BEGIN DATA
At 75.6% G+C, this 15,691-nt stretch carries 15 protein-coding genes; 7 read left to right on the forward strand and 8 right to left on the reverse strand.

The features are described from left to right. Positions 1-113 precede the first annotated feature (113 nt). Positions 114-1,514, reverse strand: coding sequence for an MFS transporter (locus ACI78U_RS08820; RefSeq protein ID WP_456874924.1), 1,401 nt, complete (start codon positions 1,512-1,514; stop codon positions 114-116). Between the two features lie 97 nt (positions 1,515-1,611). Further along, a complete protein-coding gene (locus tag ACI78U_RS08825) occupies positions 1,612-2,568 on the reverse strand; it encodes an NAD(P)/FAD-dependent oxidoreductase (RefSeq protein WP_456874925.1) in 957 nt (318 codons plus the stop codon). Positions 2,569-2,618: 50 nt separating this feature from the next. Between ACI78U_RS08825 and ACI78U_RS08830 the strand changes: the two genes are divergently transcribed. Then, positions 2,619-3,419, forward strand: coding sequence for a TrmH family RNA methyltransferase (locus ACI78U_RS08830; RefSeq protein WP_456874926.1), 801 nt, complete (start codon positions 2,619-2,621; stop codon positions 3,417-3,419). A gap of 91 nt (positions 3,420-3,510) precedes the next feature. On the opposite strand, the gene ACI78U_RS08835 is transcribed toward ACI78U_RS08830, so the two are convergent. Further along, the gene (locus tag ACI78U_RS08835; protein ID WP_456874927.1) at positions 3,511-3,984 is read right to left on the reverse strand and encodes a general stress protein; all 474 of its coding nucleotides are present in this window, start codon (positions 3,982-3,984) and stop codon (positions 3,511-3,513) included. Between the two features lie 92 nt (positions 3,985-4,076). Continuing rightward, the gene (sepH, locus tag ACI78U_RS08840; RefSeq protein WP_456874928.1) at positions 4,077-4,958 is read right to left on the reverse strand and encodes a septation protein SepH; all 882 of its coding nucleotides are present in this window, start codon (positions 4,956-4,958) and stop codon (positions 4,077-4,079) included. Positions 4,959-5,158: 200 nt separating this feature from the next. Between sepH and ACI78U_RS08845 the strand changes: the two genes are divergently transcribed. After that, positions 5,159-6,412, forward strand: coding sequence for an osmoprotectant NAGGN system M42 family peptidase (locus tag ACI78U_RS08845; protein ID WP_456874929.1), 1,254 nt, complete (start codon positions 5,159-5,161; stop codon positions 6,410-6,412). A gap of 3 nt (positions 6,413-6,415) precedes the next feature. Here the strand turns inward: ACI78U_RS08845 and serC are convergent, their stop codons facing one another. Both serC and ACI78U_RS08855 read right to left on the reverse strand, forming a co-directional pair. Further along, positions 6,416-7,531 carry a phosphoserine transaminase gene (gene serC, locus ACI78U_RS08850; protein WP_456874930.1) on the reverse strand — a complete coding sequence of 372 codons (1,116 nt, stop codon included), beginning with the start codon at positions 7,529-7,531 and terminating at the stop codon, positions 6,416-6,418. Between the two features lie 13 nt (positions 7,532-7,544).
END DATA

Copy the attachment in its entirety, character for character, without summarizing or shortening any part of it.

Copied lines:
At 75.6% G+C, this 15,691-nt stretch carries 15 protein-coding genes; 7 read left to right on the forward strand and 8 right to left on the reverse strand.

The features are described from left to right. Positions 1-113 precede the first annotated feature (113 nt). Positions 114-1,514, reverse strand: coding sequence for an MFS transporter (locus ACI78U_RS08820; RefSeq protein ID WP_456874924.1), 1,401 nt, complete (start codon positions 1,512-1,514; stop codon positions 114-116). Between the two features lie 97 nt (positions 1,515-1,611). Further along, a complete protein-coding gene (locus tag ACI78U_RS08825) occupies positions 1,612-2,568 on the reverse strand; it encodes an NAD(P)/FAD-dependent oxidoreductase (RefSeq protein WP_456874925.1) in 957 nt (318 codons plus the stop codon). Positions 2,569-2,618: 50 nt separating this feature from the next. Between ACI78U_RS08825 and ACI78U_RS08830 the strand changes: the two genes are divergently transcribed. Then, positions 2,619-3,419, forward strand: coding sequence for a TrmH family RNA methyltransferase (locus ACI78U_RS08830; RefSeq protein WP_456874926.1), 801 nt, complete (start codon positions 2,619-2,621; stop codon positions 3,417-3,419). A gap of 91 nt (positions 3,420-3,510) precedes the next feature. On the opposite strand, the gene ACI78U_RS08835 is transcribed toward ACI78U_RS08830, so the two are convergent. Further along, the gene (locus tag ACI78U_RS08835; protein ID WP_456874927.1) at positions 3,511-3,984 is read right to left on the reverse strand and encodes a general stress protein; all 474 of its coding nucleotides are present in this window, start codon (positions 3,982-3,984) and stop codon (positions 3,511-3,513) included. Between the two features lie 92 nt (positions 3,985-4,076). Continuing rightward, the gene (sepH, locus tag ACI78U_RS08840; RefSeq protein WP_456874928.1) at positions 4,077-4,958 is read right to left on the reverse strand and encodes a septation protein SepH; all 882 of its coding nucleotides are present in this window, start codon (positions 4,956-4,958) and stop codon (positions 4,077-4,079) included. Positions 4,959-5,158: 200 nt separating this feature from the next. Between sepH and ACI78U_RS08845 the strand changes: the two genes are divergently transcribed. After that, positions 5,159-6,412, forward strand: coding sequence for an osmoprotectant NAGGN system M42 family peptidase (locus tag ACI78U_RS08845; protein ID WP_456874929.1), 1,254 nt, complete (start codon positions 5,159-5,161; stop codon positions 6,410-6,412). A gap of 3 nt (positions 6,413-6,415) precedes the next feature. Here the strand turns inward: ACI78U_RS08845 and serC are convergent, their stop codons facing one another. Both serC and ACI78U_RS08855 read right to left on the reverse strand, forming a co-directional pair. Further along, positions 6,416-7,531 carry a phosphoserine transaminase gene (gene serC, locus ACI78U_RS08850; protein WP_456874930.1) on the reverse strand — a complete coding sequence of 372 codons (1,116 nt, stop codon included), beginning with the start codon at positions 7,529-7,531 and terminating at the stop codon, positions 6,416-6,418. Between the two features lie 13 nt (positions 7,532-7,544).